Jenga and Mike Oldfield

I played Jenga today today for the first time in a very long while. It was part of a very enjoyable morning spent at the Leominster Meeting Centre.

leomintsre meeting centre

It was a long overdue visit. The concept of a meeting centre – a place where people can adjust to a diagnosis of dementia, receiving support, advice and, most of all, friendship, originated in the Netherlands but more and more are springing up around this country. It’s the fruit of a lottery-funded project being run the University of Worcester’s Association for Dementia Studies.

It was wonderful to spend time in such a supportive, non-judgmental environment. Someone said to me, ahead of my visit, that I would struggle to identify who was living with dementia and who was a carer. She was right but actually that really doesn’t matter. The centre offers equal support to both. The only labels on show are name badges. No-one is defined by an illness or by a role. Staff, volunteers, visitors – everyone mucks in.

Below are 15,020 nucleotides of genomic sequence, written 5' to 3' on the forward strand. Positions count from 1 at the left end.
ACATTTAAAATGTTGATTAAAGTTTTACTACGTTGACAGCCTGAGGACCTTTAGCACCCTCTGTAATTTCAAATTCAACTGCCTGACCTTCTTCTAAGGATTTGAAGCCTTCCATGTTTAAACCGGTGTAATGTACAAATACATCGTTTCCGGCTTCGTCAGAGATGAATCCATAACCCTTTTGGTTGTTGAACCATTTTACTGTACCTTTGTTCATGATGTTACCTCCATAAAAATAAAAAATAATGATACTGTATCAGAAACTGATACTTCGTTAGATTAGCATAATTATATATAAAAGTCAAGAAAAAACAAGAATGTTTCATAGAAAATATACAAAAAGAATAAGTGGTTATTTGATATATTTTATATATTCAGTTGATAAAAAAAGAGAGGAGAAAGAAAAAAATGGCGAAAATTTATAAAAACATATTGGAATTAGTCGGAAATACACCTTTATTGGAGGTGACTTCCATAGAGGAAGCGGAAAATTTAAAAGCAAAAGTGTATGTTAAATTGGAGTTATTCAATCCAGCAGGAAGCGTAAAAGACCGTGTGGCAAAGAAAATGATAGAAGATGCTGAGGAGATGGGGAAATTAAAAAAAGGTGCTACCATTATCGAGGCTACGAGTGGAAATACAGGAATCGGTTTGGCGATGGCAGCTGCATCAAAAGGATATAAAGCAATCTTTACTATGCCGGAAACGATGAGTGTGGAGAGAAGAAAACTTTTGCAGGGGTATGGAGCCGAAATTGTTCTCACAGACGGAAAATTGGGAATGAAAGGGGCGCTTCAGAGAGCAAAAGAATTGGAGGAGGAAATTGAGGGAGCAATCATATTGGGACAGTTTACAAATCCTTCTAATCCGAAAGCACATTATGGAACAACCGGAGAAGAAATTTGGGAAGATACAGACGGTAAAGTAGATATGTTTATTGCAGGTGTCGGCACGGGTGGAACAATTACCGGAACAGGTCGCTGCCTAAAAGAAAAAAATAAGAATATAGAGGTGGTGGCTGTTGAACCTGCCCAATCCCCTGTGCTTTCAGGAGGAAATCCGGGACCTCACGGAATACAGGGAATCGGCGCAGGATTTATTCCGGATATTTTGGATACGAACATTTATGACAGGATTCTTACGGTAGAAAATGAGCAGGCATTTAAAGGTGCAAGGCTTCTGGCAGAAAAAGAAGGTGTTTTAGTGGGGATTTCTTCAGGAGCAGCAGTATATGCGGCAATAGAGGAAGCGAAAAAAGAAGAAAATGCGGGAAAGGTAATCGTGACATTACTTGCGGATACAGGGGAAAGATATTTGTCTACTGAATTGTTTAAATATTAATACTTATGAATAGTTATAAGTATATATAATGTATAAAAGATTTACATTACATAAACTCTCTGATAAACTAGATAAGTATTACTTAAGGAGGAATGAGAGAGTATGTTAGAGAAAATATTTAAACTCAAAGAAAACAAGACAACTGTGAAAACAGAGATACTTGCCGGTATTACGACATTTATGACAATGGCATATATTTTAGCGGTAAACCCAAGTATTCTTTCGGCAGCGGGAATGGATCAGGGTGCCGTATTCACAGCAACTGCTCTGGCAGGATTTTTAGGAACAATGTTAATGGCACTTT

When Mum was first diagnosed, more than ten years ago, my sister took her to a day centre. It was Mum’s one and only visit:

“It’s full of old people. I don’t want to go back.”

I can’t help but think that Mum would have loved a day at a Meeting Centre. And she would have willingly joined in with the game of Jenga which proved to be the centrepiece of the morning.

jenga

It was full of laughs but also fairly serious. As a visitor, I was keen not to make a fool of myself and I was relieved to have avoided the ignominy of sending the pile crashing to the floor.

Oh, and what has Mike Oldfield to do with this? Well, one of the characters I met today had played on one of the most celebrated albums of the 1970s. Dementia continues to broaden my world.

 

tubular bells

 

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About duncancajones

I am a coach and mentor, a charity trustee and a journalist. Thanks for taking the time to visit my blog.
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